« Reply #10 on: September 13, 2011, 05:07:01 PM »
Hi!  Just wanted to let you all know I split this topic and moved it to the Writer's Corner.  In case you hadn't figured that out yet. ;)  I thought perhaps some of the other authors onsite might like to chime in on their experiences with English to English translations.

Sorry to interrupt.  Carry on! :)

Offline Douglas Hulick

Re: English to English Translations
« Reply #11 on: September 13, 2011, 05:55:12 PM »
Among Thieves didn't have any changes in spelling, construction, or usage when it crossed from the U.S. to the U.K. AFAIK. And of all the various blog reviews or rankings I've seen, no one has mentioned any of these as being an issue (mind, some folks had other issues with the book, of course...nature of art and all that. ;) )

Unless things are very local/slang-y/idiomatic, I'm not sure why this kind of conversion would be a concern. Ultimately, it's between your and your publisher (and, if you have one, your agent, who should be advised of this if he/she doesn't already know about it) to sort out; I know I'd ask what evidence-based reasoning they have for undertaking the extra work.

Regardless, good luck and success!

Offline Francis Knight

Re: English to English Translations
« Reply #12 on: September 13, 2011, 06:05:34 PM »
Spelling is often a non-issue - one of my publishers leaves it as Brit, the other's house style says change to US. But then they are both US pubs.

Slang I think is the thing - (the convos I've had with my editor about a certain phrase lol,). The other day I mentioned saveloys on twitter and had some US peoples quite confused! Note: Saveloys are not posh, no matter how close the word is to Savoy.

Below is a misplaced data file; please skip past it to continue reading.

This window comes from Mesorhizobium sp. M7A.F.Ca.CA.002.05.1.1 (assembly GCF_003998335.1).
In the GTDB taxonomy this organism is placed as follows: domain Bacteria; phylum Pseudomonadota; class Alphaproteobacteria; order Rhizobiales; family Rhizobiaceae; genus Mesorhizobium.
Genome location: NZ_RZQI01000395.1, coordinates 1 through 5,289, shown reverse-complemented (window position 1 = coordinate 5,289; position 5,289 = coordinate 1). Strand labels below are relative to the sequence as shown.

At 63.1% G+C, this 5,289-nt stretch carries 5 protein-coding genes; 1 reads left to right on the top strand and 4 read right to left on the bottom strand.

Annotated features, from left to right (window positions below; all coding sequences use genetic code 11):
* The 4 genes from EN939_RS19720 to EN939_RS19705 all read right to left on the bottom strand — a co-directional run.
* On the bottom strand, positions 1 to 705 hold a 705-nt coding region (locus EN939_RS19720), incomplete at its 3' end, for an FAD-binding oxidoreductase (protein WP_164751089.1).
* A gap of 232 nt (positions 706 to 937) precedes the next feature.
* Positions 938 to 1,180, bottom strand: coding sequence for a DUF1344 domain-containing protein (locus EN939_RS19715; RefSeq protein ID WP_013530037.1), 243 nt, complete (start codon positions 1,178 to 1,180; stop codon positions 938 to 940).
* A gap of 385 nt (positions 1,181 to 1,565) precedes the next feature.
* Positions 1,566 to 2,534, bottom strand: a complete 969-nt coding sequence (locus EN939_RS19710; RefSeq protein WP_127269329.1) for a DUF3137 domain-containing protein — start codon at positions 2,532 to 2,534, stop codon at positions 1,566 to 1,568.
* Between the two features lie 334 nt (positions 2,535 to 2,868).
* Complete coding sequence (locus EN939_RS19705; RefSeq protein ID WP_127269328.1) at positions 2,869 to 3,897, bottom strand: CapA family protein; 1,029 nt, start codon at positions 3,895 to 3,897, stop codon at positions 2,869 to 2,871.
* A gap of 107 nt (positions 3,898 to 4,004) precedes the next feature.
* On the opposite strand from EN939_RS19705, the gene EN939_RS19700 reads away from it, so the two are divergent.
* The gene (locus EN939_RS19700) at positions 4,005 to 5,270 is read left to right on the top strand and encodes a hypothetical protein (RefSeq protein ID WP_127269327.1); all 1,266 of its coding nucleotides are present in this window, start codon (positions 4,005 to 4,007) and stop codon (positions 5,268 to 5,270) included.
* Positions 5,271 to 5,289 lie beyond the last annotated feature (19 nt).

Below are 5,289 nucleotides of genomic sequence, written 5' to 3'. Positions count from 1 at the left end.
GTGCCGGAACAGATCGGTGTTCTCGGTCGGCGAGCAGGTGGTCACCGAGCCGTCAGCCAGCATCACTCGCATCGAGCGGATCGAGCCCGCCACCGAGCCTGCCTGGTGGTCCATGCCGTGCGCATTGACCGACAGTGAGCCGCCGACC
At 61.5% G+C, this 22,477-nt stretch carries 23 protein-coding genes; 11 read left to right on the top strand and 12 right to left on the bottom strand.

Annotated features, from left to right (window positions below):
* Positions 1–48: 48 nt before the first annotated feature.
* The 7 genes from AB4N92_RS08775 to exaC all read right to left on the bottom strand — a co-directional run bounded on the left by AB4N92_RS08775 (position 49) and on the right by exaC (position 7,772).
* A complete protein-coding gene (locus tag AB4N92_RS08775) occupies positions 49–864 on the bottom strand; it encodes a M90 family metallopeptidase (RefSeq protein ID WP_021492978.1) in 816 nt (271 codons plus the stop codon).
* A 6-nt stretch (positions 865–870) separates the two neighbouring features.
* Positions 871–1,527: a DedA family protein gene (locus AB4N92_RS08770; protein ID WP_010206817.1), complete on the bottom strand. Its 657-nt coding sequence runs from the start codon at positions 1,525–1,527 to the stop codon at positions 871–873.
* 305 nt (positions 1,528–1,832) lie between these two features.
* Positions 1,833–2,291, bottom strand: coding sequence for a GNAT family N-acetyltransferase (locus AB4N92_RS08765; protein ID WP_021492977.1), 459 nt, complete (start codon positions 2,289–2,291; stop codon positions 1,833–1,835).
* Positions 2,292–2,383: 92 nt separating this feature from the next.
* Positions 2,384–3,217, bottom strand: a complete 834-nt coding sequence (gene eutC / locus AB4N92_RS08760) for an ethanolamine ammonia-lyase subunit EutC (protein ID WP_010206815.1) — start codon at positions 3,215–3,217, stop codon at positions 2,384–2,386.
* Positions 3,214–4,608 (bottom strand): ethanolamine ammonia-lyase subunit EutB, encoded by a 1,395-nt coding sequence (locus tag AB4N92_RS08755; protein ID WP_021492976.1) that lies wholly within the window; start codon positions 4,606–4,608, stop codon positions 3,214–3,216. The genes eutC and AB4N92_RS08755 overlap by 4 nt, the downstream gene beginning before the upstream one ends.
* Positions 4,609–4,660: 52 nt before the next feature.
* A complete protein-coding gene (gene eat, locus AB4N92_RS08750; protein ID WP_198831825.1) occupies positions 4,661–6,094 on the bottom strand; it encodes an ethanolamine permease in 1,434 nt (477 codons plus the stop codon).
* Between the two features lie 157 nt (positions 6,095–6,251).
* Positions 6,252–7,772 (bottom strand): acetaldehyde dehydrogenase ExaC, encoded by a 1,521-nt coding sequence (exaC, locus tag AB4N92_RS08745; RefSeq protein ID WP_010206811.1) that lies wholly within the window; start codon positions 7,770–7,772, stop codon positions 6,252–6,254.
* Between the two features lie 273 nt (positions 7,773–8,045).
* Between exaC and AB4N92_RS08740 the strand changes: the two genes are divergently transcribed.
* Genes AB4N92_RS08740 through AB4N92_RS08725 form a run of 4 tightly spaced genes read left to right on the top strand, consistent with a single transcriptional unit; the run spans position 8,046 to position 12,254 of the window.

With slang/idiom it's a fine line. And anyway, even in the UK, slang can vary quite wildly between regions. Ofc, if you can make it work in context...
My tongue has been in my cheek for so long, I've eroded a new mouth.


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Offline AnneLyle

Re: English to English Translations
« Reply #13 on: September 13, 2011, 09:04:08 PM »
I've heard it said that there's no such thing as a bad review if you're a new author - any publicity is good publicity. A bad review tends to be more damaging to an established author, since it implies a downturn in quality.

Honestly, if the worst thing that someone says about my book is that they couldn't understand the British idioms, I'd be laughing. I'm sure they're far more likely to rant about the (potential) historical inaccuracies, the presence of *gasp* gay characters or whatever else pushes their buttons!

Also, I'm always highly suspicious if I see a book on Amazon with nothing but gushing 5-star reviews. it suggests that the only people reading the book are the author's family and friends. Give me a smattering of 3- and 4-star reviews - and, yes, the odd crazy rant of a 1-star review - please?
Elizabethan fantasy trilogy The Alchemist of SoulsThe Merchant of Dreams and The Prince of Lies out now from Angry Robot Books!

Re: English to English Translations
« Reply #14 on: September 13, 2011, 11:16:35 PM »
Is your book YA, Will? I notice a mention of teenagers in the blurb. I think your market is going to be very different to mine - anyone coming into a work of historical fantasy is going to find so much more in there that's unfamiliar, that a few Britishisms (is that even a word?) are hardly going to be noticeable!

Is there going to be an ebook edition, or a US printing? I can't see a hardback print run from the UK selling well in the US, to be honest, regardless of the language used.

As a comic fantasy, the target is quite wide, from teenage to adult.  The publisher is making the hardback available across the world, using LS for local printing in the US and Aus.  The ebook version will follow, and we are deliberately targetting a lot of US based review sites.  Being a Brit, I don't think the budget will run to a US tour, more's the pity.

Obviously a lot of the research was anecdotal, as it's hard to get firm facts - authors don't talk easily about slumping sales, but there is a lot of discussion on several authors websites.  One part of the problem is that many sites like this attract intelligent, lierate guys - amazon reviews often come from a different class of reader.